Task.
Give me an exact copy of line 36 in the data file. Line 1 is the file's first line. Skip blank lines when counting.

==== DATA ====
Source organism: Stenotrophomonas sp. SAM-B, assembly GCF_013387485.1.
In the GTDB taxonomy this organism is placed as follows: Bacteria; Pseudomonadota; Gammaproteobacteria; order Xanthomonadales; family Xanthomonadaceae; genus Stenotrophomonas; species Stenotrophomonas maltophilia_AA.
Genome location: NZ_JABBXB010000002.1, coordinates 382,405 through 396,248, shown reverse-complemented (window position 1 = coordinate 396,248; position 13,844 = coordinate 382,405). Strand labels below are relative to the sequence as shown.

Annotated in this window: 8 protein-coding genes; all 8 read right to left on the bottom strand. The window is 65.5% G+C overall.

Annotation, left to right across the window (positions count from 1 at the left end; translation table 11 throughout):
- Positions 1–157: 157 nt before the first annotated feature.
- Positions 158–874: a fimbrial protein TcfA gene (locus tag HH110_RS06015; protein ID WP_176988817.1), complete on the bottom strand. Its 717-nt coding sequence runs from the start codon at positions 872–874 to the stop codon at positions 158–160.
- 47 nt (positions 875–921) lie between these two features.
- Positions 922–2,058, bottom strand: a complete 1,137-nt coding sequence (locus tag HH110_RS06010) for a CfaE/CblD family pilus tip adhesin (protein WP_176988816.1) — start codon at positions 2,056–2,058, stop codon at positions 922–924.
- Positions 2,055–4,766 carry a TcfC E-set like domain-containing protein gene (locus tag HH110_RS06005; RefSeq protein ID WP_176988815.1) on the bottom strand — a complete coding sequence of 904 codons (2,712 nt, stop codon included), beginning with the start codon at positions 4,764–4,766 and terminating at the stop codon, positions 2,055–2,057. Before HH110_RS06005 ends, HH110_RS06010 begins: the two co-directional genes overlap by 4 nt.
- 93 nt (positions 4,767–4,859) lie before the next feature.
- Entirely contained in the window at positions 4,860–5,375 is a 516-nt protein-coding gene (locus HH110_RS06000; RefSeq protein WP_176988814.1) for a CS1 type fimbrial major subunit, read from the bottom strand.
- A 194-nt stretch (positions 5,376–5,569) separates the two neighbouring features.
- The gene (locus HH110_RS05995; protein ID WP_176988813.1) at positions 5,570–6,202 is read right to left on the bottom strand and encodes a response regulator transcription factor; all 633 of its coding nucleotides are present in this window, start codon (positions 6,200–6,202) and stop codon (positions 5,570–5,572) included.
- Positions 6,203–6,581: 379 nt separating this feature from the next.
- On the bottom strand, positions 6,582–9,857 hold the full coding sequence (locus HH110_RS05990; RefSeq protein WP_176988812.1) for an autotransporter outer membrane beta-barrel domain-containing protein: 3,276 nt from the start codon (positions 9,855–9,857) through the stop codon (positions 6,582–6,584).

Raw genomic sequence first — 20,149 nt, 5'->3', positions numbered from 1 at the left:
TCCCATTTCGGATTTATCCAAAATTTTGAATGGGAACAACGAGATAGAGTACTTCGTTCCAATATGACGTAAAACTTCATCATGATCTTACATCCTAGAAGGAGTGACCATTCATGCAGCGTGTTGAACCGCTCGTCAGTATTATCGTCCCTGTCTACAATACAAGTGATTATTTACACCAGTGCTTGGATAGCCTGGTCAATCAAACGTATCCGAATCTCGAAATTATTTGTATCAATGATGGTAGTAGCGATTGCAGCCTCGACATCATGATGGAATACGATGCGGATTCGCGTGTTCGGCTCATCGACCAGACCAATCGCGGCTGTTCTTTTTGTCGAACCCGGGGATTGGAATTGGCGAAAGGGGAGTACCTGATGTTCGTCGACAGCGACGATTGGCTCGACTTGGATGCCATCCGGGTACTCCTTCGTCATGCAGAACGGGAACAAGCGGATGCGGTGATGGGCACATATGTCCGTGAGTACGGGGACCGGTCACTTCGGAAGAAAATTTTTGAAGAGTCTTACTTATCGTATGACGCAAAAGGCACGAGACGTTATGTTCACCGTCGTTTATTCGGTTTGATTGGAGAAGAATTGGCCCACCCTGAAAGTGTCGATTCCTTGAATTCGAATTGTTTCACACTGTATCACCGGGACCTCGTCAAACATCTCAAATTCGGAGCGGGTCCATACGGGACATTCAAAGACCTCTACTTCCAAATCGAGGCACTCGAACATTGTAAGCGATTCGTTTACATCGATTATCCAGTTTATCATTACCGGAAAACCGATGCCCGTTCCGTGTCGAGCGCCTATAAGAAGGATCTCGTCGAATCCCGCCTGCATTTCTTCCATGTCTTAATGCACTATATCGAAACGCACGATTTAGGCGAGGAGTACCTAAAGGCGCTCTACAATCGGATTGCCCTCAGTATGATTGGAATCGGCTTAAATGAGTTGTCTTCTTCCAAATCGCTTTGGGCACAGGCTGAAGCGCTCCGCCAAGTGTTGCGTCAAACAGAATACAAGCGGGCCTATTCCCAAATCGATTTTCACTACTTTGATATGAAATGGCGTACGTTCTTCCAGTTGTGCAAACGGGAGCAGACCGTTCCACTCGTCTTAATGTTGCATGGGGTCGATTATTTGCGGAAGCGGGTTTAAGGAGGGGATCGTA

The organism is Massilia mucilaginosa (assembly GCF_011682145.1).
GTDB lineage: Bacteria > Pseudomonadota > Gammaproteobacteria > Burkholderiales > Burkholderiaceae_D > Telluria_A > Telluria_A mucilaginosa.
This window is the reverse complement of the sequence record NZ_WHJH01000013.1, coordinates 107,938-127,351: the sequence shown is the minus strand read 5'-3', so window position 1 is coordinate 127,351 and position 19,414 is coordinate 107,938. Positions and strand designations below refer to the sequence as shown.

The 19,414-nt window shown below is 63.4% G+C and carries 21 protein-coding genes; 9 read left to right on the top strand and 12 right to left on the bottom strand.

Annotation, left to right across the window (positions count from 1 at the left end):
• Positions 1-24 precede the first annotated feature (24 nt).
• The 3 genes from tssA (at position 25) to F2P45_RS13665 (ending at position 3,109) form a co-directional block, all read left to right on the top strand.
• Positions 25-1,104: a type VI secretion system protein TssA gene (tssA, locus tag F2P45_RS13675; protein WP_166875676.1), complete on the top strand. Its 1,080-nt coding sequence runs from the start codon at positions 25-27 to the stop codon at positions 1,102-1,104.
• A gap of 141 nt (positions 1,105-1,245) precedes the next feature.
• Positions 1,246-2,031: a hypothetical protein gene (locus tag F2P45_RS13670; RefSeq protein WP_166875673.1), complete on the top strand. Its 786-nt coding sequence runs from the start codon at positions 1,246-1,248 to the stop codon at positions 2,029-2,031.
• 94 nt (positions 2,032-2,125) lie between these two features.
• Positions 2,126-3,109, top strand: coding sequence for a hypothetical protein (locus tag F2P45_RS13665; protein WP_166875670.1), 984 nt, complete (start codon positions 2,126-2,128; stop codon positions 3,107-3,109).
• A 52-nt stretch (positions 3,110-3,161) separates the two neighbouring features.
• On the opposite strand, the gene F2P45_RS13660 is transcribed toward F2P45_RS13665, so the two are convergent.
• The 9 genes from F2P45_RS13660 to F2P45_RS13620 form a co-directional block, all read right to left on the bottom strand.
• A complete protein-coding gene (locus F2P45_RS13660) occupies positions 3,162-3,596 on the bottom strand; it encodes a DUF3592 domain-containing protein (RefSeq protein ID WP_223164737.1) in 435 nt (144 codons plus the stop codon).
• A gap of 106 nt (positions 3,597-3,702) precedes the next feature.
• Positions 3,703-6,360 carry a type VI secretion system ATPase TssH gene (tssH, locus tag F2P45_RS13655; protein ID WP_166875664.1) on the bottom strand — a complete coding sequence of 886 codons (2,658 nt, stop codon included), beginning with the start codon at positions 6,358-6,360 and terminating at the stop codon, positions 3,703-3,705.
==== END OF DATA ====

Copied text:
• Positions 3,703-6,360 carry a type VI secretion system ATPase TssH gene (tssH, locus tag F2P45_RS13655; protein ID WP_166875664.1) on the bottom strand — a complete coding sequence of 886 codons (2,658 nt, stop codon included), beginning with the start codon at positions 6,358-6,360 and terminating at the stop codon, positions 3,703-3,705.